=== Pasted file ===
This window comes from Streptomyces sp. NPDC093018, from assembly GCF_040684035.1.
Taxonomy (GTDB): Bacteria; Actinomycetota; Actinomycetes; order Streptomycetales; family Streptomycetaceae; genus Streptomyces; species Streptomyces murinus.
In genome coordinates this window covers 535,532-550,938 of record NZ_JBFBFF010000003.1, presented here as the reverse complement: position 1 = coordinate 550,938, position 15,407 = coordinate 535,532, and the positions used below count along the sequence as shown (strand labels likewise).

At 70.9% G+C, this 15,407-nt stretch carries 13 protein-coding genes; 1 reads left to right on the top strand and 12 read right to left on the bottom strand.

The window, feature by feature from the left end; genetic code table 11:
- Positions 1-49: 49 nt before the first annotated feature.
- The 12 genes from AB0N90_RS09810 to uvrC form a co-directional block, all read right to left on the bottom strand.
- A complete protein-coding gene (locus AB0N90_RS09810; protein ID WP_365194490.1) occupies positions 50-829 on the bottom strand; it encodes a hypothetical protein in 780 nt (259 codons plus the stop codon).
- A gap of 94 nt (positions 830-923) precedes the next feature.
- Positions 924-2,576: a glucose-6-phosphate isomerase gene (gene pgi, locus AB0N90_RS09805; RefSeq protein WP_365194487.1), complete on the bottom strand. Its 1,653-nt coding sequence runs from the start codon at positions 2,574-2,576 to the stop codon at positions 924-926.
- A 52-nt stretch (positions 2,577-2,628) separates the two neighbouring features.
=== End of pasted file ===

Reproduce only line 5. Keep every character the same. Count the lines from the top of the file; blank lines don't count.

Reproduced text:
The window, feature by feature from the left end; genetic code table 11: